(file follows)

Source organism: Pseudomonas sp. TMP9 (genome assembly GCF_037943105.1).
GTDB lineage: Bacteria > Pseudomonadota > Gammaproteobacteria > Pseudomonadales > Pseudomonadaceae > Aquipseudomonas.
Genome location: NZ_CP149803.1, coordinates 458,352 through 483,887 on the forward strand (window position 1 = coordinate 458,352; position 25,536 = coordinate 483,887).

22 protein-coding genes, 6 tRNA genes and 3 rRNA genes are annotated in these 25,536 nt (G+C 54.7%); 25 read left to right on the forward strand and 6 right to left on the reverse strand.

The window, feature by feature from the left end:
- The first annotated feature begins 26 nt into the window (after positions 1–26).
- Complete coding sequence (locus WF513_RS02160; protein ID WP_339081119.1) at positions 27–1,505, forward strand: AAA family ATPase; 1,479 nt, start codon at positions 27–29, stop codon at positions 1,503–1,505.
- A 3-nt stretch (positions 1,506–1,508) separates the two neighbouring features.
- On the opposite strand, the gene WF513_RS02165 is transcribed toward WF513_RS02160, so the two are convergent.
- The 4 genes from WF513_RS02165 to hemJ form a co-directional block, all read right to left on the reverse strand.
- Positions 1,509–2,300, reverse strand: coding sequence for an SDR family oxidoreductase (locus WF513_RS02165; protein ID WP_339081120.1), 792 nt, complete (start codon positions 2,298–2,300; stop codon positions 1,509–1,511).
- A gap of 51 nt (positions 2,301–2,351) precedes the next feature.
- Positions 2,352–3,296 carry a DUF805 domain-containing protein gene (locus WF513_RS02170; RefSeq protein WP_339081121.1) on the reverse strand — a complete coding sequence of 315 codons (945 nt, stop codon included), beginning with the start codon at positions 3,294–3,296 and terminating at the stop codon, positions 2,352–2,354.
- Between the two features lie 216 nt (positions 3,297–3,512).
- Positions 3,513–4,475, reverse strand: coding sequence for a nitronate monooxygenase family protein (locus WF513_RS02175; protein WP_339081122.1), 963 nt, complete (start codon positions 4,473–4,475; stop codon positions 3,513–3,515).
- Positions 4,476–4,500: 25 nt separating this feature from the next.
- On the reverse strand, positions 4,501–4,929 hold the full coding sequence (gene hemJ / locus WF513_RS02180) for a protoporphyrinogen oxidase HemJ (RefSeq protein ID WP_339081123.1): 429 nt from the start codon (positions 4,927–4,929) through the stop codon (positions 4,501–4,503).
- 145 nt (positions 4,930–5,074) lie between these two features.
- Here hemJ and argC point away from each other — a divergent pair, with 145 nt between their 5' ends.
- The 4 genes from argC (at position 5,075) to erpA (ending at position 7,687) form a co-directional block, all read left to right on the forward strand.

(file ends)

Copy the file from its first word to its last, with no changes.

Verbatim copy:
Source organism: Pseudomonas sp. TMP9 (genome assembly GCF_037943105.1).
GTDB lineage: Bacteria > Pseudomonadota > Gammaproteobacteria > Pseudomonadales > Pseudomonadaceae > Aquipseudomonas.
Genome location: NZ_CP149803.1, coordinates 458,352 through 483,887 on the forward strand (window position 1 = coordinate 458,352; position 25,536 = coordinate 483,887).

22 protein-coding genes, 6 tRNA genes and 3 rRNA genes are annotated in these 25,536 nt (G+C 54.7%); 25 read left to right on the forward strand and 6 right to left on the reverse strand.

The window, feature by feature from the left end:
- The first annotated feature begins 26 nt into the window (after positions 1–26).
- Complete coding sequence (locus WF513_RS02160; protein ID WP_339081119.1) at positions 27–1,505, forward strand: AAA family ATPase; 1,479 nt, start codon at positions 27–29, stop codon at positions 1,503–1,505.
- A 3-nt stretch (positions 1,506–1,508) separates the two neighbouring features.
- On the opposite strand, the gene WF513_RS02165 is transcribed toward WF513_RS02160, so the two are convergent.
- The 4 genes from WF513_RS02165 to hemJ form a co-directional block, all read right to left on the reverse strand.
- Positions 1,509–2,300, reverse strand: coding sequence for an SDR family oxidoreductase (locus WF513_RS02165; protein ID WP_339081120.1), 792 nt, complete (start codon positions 2,298–2,300; stop codon positions 1,509–1,511).
- A gap of 51 nt (positions 2,301–2,351) precedes the next feature.
- Positions 2,352–3,296 carry a DUF805 domain-containing protein gene (locus WF513_RS02170; RefSeq protein WP_339081121.1) on the reverse strand — a complete coding sequence of 315 codons (945 nt, stop codon included), beginning with the start codon at positions 3,294–3,296 and terminating at the stop codon, positions 2,352–2,354.
- Between the two features lie 216 nt (positions 3,297–3,512).
- Positions 3,513–4,475, reverse strand: coding sequence for a nitronate monooxygenase family protein (locus WF513_RS02175; protein WP_339081122.1), 963 nt, complete (start codon positions 4,473–4,475; stop codon positions 3,513–3,515).
- Positions 4,476–4,500: 25 nt separating this feature from the next.
- On the reverse strand, positions 4,501–4,929 hold the full coding sequence (gene hemJ / locus WF513_RS02180) for a protoporphyrinogen oxidase HemJ (RefSeq protein ID WP_339081123.1): 429 nt from the start codon (positions 4,927–4,929) through the stop codon (positions 4,501–4,503).
- 145 nt (positions 4,930–5,074) lie between these two features.
- Here hemJ and argC point away from each other — a divergent pair, with 145 nt between their 5' ends.
- The 4 genes from argC (at position 5,075) to erpA (ending at position 7,687) form a co-directional block, all read left to right on the forward strand.